This is the other shop window that I painted earlier in the fall. It’s three panels, and took three afternoons.
Recently, the high school Art Club, of which I am a member, (and presumably the middle school one as well) was asked by some business owners in the town center to paint store windows. The guidelines for the designs were very simple. They wanted something that was cheery and Christmas-themed. I would normally say that it was simply to be winter-holiday-themed, but this is Arizona. Let’s not kid ourselves. We’ve just about finished the project now, and I suppose we’ve done about ten designs, some of which span multiple windows. I only personally painted two designs, though there are several other designs I made that were used. The painting below was designed and executed by me, I’m happy to say. I’m pleased with the outcome, given that I was taken by surprise by the streaky and rather trying nature of the paint we used.
The top image is the initial design.
I’ll take a picture sometime of the second painting I did, which was also a three-panel deal, but took considerably more effort. Both, however, involve circles, which honestly take up most of the time; the second most laborious task is probably going over the colored parts in layers to make it less streaky. I was usually spared this, since other people would usually come to fill it all in for me. Planning it all out is important, and was my first task; uneven circles that are obviously not purposefully uneven can really ruin the aesthetic.
Another Teen Zine entry.
The picture was actually drawn last summer during the Olympics. It is based on one of the rhythmic gymnasts. Regrettably it was drawn on lined paper, so I did quite a lot of editing to take the lines out, and to color out the white paper. On one the edges, there is still some white visible.
My library system has a yearly publication called Teen Zine, which features submissions of art, photography, and creative writing. I decided to enter (I think it’s a contest of sorts, but I’m not entirely sure) and I know my chances of being featured are very good. Why not?
Here’s my submission (my first so far; I think multiple entries are allowed, and I shouldn’t just have one)
http://mcldconnect.org/teen/wordpress/wp-content/uploads/2013/06/Teen-Zine-2012-Web.pdf (Teen Zine from 2012)
I don’t know when this year’s Teen Zine will be published, or when I will be notified in the event of my submission being accepted.
This is Marie writing…
I heard that Grandma wanted to hear about the art award I won.
My art teacher emailed me a short list of art contests around the beginning of the school year. I think I was too late to start the other contests she suggested, so the Scholastic Art & Writing Awards ( http://www.artandwriting.org/ ) was the only contest that was actually available. I was busy with other things during school and had no clue what to enter in the contest, so I didn’t dwell on it until my winter break. Even then, I only worked on my entry for about 3 days before it was due. I was still undecided as to what I would submit as my entry, so part of that time was just playing around with ideas.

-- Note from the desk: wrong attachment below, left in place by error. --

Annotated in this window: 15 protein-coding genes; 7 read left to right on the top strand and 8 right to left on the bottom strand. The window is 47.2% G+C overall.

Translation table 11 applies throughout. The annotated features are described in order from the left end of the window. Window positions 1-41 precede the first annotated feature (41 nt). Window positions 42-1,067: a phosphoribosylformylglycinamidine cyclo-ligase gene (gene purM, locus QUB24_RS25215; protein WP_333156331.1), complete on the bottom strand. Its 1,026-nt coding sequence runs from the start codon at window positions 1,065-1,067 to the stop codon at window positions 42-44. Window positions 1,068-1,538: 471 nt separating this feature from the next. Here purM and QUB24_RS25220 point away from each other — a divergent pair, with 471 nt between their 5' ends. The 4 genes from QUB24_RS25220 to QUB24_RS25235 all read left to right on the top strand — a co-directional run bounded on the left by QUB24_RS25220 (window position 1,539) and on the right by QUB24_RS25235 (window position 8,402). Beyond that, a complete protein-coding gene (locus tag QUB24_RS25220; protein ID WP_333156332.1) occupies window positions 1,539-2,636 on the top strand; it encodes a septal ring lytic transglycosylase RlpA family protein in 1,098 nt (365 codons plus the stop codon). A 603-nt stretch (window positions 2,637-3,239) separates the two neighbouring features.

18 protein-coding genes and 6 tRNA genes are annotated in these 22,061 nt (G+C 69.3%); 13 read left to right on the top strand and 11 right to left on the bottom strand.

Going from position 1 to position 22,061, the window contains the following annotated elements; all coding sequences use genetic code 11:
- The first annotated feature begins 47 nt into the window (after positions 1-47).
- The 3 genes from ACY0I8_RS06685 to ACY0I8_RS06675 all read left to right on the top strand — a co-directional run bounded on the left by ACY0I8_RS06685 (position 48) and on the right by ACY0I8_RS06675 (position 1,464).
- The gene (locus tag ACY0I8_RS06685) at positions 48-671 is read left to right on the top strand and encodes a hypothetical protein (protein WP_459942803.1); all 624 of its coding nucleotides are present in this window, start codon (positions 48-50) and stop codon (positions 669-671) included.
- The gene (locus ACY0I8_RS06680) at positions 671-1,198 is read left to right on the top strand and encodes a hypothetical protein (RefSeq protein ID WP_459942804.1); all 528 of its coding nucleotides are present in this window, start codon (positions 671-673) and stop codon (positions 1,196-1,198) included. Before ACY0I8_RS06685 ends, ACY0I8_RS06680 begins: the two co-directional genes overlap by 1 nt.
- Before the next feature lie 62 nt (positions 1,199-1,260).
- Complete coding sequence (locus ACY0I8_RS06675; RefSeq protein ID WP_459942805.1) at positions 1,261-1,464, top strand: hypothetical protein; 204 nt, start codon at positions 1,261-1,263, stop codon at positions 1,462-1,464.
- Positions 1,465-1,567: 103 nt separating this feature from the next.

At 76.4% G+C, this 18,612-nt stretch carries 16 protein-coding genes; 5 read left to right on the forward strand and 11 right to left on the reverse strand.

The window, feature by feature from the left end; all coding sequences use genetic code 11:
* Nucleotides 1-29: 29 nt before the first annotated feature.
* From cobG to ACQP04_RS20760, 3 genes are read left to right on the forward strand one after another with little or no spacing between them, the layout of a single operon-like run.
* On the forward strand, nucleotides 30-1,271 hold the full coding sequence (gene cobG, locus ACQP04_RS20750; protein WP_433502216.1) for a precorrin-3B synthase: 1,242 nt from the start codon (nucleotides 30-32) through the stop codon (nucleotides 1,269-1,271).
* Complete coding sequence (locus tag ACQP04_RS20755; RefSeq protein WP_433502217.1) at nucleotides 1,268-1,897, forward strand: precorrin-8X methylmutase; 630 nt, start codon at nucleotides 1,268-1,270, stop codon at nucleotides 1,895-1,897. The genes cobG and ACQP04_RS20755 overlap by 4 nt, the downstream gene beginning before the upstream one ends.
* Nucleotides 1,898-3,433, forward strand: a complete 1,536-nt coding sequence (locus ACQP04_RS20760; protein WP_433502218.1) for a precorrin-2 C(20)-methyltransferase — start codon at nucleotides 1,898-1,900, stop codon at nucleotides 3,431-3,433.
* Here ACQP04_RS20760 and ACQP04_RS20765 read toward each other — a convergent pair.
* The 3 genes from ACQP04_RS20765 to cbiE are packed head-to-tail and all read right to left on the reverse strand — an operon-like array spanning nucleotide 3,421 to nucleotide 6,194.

Finally, I decide to sift through my old artwork and see if there was anything I could redo (my older work, as it was, was not an accurate representation of my ability and certainly not contest-worthy). I found this:
This drawing (September 2010) was drawn on lined paper, then edited on GIMP. It is of a still from a video trailer for the video game Halo: Reach, “Deliver Hope”. I really liked that video and the whole story surrounding the game, although the video only makes sense if you know the story. Concerning my picture, the significant part of the video was when a soldier is injured by a grenade explosion. The soldier falls to the ground, and the camera shows her eyes mirrored in her cracked visor. ( http://thegamingliberty.com/wp-content/uploads/haloreach_trailer.jpg )
This drawing, I decided, had potential in the contest if I did an adequate job updating it. I started from scratch and redrew the basic picture before I began adding color. I was frantic to meet the deadline, so I worked after breakfast into the night on the day before it was due. The day it was due I finished it up. This was the first Friday of 2013.
I finished submitting and uploading my entry on the contest website. All that was left was the release form. I signed it, and my mother and teacher’s signature were needed on it. This form had to be mailed to them in a few hours, and getting my teacher to sign this was out of the question. I assumed that my submission was invalid, because the release form was a necessary step in entering the contest.
I forgot about the contest after a while, but in late February I received an email notification that I won an award for the contest. I was confused and busy, so I ignored this. Then, my mother got an email, too. I was still a little confused, because that release form should’ve prevented me from getting in.
Winners of the contest are required to send in a photo, and a separate audio and video greeting. I recently uploaded those. An awards ceremony is being held at the end of May in Carnegie Hall. I’ve decided against going, but I’ll watch the webcast.